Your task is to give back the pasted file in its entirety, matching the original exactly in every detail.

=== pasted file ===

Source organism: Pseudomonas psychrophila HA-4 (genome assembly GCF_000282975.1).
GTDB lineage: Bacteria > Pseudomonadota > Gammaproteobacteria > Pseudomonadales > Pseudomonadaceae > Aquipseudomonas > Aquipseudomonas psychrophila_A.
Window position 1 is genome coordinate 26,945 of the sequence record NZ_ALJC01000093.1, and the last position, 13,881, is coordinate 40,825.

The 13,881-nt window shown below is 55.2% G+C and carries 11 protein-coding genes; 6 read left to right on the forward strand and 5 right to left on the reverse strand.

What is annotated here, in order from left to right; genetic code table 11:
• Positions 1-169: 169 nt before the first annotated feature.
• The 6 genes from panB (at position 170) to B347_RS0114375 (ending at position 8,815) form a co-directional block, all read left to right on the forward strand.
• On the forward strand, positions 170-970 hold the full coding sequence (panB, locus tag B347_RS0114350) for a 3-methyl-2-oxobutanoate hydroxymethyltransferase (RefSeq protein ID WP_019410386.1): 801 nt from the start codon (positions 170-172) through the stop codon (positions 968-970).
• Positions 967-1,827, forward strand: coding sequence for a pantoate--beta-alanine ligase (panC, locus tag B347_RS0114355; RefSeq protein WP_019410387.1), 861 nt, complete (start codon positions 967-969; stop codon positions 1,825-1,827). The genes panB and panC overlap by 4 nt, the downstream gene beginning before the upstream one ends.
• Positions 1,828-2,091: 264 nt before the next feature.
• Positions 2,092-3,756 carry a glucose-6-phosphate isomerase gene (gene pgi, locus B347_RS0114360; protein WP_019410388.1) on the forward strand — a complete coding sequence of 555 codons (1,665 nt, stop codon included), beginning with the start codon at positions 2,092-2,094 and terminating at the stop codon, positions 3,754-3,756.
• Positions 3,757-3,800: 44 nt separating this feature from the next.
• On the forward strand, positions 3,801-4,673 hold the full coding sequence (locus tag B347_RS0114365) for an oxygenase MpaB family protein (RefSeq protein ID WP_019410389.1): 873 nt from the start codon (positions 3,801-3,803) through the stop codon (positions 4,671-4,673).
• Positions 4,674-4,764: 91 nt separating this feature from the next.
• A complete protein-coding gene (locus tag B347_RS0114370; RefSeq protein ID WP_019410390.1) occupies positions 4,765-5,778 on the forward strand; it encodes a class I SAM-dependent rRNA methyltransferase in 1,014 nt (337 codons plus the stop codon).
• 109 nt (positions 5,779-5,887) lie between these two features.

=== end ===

Source organism: Pseudomonas psychrophila HA-4 (genome assembly GCF_000282975.1).
GTDB lineage: Bacteria > Pseudomonadota > Gammaproteobacteria > Pseudomonadales > Pseudomonadaceae > Aquipseudomonas > Aquipseudomonas psychrophila_A.
Window position 1 is genome coordinate 26,945 of the sequence record NZ_ALJC01000093.1, and the last position, 13,881, is coordinate 40,825.

The 13,881-nt window shown below is 55.2% G+C and carries 11 protein-coding genes; 6 read left to right on the forward strand and 5 right to left on the reverse strand.

What is annotated here, in order from left to right; genetic code table 11:
• Positions 1-169: 169 nt before the first annotated feature.
• The 6 genes from panB (at position 170) to B347_RS0114375 (ending at position 8,815) form a co-directional block, all read left to right on the forward strand.
• On the forward strand, positions 170-970 hold the full coding sequence (panB, locus tag B347_RS0114350) for a 3-methyl-2-oxobutanoate hydroxymethyltransferase (RefSeq protein ID WP_019410386.1): 801 nt from the start codon (positions 170-172) through the stop codon (positions 968-970).
• Positions 967-1,827, forward strand: coding sequence for a pantoate--beta-alanine ligase (panC, locus tag B347_RS0114355; RefSeq protein WP_019410387.1), 861 nt, complete (start codon positions 967-969; stop codon positions 1,825-1,827). The genes panB and panC overlap by 4 nt, the downstream gene beginning before the upstream one ends.
• Positions 1,828-2,091: 264 nt before the next feature.
• Positions 2,092-3,756 carry a glucose-6-phosphate isomerase gene (gene pgi, locus B347_RS0114360; protein WP_019410388.1) on the forward strand — a complete coding sequence of 555 codons (1,665 nt, stop codon included), beginning with the start codon at positions 2,092-2,094 and terminating at the stop codon, positions 3,754-3,756.
• Positions 3,757-3,800: 44 nt separating this feature from the next.
• On the forward strand, positions 3,801-4,673 hold the full coding sequence (locus tag B347_RS0114365) for an oxygenase MpaB family protein (RefSeq protein ID WP_019410389.1): 873 nt from the start codon (positions 3,801-3,803) through the stop codon (positions 4,671-4,673).
• Positions 4,674-4,764: 91 nt separating this feature from the next.
• A complete protein-coding gene (locus tag B347_RS0114370; RefSeq protein ID WP_019410390.1) occupies positions 4,765-5,778 on the forward strand; it encodes a class I SAM-dependent rRNA methyltransferase in 1,014 nt (337 codons plus the stop codon).
• 109 nt (positions 5,779-5,887) lie between these two features.